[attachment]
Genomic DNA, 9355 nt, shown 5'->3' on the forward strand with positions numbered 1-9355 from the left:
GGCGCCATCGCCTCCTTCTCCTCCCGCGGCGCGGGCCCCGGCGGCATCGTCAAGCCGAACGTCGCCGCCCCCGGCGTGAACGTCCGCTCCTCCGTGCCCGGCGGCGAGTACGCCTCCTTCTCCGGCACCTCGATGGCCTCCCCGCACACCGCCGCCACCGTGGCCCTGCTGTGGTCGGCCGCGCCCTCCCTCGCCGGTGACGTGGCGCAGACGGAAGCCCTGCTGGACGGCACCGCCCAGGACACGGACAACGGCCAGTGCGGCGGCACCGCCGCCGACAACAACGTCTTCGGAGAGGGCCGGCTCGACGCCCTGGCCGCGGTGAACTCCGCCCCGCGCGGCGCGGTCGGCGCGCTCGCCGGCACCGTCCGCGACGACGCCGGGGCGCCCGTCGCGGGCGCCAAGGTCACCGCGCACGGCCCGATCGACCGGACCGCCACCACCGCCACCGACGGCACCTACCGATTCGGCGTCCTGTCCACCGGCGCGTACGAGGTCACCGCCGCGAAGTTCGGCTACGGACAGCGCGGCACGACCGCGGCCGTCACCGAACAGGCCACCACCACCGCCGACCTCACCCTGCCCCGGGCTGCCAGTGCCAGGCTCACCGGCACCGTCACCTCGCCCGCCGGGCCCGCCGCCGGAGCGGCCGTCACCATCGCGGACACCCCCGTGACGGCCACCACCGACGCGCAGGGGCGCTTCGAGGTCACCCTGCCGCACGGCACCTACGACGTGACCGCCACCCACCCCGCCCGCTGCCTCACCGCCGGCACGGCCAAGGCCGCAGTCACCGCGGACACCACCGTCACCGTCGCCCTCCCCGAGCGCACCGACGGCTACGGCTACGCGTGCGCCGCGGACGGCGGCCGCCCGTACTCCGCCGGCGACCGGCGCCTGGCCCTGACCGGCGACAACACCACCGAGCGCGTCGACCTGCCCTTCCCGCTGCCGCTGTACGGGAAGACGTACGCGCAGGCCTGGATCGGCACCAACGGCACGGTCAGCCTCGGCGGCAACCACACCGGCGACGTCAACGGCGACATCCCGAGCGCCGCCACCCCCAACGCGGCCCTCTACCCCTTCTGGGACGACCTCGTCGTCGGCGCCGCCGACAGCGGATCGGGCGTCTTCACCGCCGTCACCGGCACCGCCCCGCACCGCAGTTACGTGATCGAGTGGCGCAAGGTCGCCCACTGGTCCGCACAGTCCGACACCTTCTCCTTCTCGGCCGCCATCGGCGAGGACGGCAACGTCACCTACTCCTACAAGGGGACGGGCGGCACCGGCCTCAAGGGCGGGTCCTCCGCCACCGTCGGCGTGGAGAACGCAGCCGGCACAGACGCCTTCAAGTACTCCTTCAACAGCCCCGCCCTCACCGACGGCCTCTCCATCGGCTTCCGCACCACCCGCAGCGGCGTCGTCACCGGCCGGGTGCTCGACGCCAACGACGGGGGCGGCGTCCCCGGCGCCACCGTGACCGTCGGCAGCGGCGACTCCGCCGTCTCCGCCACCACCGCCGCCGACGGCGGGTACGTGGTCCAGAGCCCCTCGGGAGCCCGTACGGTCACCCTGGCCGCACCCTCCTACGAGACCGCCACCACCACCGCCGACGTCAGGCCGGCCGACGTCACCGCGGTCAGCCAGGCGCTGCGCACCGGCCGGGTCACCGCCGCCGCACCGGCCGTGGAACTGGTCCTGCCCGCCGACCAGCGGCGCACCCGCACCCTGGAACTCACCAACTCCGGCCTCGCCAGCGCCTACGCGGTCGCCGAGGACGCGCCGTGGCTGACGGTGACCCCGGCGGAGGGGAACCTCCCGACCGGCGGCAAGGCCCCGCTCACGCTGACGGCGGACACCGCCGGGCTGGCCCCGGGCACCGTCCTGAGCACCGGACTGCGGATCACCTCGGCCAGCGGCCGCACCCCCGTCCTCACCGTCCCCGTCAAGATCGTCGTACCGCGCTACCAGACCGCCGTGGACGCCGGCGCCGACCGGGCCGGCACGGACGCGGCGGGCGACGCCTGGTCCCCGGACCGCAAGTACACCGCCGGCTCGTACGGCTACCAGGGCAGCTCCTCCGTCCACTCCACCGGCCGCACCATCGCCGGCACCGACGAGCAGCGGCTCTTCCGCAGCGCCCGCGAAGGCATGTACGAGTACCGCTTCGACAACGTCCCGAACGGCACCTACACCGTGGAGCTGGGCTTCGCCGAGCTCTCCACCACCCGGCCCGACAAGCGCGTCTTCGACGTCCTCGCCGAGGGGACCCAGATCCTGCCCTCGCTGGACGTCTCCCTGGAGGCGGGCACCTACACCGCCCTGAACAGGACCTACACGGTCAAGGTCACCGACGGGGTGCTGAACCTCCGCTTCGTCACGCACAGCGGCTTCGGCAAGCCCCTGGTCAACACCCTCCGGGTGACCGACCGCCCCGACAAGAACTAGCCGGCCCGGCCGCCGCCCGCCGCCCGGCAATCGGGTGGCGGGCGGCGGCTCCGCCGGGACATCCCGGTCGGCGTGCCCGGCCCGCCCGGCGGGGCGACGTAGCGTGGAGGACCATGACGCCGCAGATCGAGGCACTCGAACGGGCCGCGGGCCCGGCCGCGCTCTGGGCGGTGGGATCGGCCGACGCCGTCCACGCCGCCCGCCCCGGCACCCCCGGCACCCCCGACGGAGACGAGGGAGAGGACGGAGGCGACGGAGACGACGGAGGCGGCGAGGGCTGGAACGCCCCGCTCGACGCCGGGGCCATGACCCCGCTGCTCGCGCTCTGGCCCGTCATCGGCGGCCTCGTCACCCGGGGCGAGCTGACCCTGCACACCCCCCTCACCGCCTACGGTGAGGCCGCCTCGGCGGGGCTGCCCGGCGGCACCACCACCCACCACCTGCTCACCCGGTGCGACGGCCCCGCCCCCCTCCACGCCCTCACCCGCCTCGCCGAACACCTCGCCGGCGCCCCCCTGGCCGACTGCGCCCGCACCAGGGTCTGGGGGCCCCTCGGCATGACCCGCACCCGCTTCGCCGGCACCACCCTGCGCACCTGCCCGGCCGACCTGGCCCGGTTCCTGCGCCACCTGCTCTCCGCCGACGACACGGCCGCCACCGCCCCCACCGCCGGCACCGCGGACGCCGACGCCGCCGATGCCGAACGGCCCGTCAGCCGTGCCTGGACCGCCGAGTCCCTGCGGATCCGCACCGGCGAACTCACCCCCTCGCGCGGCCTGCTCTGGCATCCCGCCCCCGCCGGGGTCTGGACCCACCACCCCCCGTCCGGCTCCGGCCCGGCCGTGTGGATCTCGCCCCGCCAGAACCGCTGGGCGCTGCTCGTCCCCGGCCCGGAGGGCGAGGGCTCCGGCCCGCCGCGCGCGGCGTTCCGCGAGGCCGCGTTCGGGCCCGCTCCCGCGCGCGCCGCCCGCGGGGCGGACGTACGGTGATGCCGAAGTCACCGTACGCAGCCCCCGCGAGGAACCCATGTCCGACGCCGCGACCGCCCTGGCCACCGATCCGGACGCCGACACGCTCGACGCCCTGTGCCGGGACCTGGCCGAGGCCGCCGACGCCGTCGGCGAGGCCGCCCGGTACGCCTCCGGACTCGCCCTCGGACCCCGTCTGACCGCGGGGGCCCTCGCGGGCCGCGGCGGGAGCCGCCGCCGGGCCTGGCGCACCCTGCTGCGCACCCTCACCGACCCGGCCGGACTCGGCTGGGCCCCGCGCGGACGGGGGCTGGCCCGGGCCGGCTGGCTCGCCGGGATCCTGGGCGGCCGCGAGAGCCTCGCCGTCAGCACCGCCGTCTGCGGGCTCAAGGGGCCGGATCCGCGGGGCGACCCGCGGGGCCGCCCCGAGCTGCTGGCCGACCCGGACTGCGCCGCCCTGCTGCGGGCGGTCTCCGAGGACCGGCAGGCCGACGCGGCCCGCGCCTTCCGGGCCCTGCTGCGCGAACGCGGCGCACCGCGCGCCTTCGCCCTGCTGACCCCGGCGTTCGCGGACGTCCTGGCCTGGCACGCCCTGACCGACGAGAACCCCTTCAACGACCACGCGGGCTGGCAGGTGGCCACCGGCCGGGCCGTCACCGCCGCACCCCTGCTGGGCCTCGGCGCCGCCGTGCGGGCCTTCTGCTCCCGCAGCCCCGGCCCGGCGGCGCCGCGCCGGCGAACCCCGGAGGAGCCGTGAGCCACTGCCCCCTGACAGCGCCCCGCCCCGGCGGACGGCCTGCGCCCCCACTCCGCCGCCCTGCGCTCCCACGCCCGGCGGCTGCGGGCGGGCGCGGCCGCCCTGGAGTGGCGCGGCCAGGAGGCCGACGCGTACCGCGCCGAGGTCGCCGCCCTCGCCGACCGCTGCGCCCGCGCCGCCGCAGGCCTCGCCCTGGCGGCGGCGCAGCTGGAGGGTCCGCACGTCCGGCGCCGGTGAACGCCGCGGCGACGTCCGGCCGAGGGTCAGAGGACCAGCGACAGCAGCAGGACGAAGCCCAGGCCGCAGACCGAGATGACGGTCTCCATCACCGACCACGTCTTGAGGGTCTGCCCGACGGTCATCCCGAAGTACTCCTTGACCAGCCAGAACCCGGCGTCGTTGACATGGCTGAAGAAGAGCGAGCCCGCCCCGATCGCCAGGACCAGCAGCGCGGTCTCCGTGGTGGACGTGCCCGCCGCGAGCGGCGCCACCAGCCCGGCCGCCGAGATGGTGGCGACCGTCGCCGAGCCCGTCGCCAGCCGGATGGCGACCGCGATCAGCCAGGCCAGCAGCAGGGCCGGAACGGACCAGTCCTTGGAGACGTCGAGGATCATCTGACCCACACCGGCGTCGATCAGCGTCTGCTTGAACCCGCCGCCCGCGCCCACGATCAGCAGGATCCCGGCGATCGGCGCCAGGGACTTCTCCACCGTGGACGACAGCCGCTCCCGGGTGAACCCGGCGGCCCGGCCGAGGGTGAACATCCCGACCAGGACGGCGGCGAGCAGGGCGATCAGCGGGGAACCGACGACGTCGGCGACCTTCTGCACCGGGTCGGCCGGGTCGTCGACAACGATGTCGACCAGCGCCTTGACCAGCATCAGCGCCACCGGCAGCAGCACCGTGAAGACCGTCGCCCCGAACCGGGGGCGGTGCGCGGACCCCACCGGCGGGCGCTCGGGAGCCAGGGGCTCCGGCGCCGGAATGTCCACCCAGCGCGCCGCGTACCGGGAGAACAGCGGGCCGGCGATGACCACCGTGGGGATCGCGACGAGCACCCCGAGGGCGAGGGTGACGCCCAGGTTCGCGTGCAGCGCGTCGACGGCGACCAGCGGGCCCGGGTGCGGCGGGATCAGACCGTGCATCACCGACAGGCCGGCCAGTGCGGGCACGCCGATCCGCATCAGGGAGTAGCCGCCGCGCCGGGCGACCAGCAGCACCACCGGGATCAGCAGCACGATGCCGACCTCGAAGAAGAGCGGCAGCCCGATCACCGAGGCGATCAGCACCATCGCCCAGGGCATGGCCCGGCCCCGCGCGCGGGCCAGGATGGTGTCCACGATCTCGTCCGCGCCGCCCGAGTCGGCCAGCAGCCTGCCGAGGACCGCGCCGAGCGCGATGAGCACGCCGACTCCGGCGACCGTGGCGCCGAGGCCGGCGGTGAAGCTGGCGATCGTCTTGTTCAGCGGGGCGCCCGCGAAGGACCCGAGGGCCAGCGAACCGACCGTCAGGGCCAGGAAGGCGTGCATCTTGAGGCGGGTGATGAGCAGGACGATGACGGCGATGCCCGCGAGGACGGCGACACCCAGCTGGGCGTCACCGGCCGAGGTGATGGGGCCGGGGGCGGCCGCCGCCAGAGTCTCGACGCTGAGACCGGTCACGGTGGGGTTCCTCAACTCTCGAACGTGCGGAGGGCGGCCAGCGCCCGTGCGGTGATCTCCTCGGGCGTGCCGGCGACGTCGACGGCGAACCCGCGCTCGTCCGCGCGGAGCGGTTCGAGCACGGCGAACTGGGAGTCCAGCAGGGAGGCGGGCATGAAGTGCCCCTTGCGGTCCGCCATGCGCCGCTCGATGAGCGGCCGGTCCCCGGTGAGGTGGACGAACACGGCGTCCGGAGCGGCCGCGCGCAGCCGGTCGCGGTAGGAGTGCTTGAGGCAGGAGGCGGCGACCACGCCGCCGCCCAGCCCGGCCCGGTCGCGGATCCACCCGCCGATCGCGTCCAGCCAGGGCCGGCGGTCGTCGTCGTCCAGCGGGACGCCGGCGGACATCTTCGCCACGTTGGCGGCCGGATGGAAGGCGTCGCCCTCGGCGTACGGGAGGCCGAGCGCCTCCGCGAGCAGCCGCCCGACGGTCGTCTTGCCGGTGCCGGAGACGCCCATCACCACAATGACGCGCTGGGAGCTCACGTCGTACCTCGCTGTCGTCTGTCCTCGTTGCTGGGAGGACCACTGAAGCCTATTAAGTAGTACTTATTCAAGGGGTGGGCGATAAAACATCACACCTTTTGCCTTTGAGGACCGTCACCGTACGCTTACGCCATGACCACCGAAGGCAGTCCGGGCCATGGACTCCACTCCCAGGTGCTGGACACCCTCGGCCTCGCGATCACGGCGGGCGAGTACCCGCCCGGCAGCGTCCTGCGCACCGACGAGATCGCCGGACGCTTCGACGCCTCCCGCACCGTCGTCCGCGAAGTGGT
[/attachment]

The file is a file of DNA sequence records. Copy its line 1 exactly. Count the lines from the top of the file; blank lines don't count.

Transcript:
Genomic DNA, 9355 nt, shown 5'->3' on the forward strand with positions numbered 1-9355 from the left: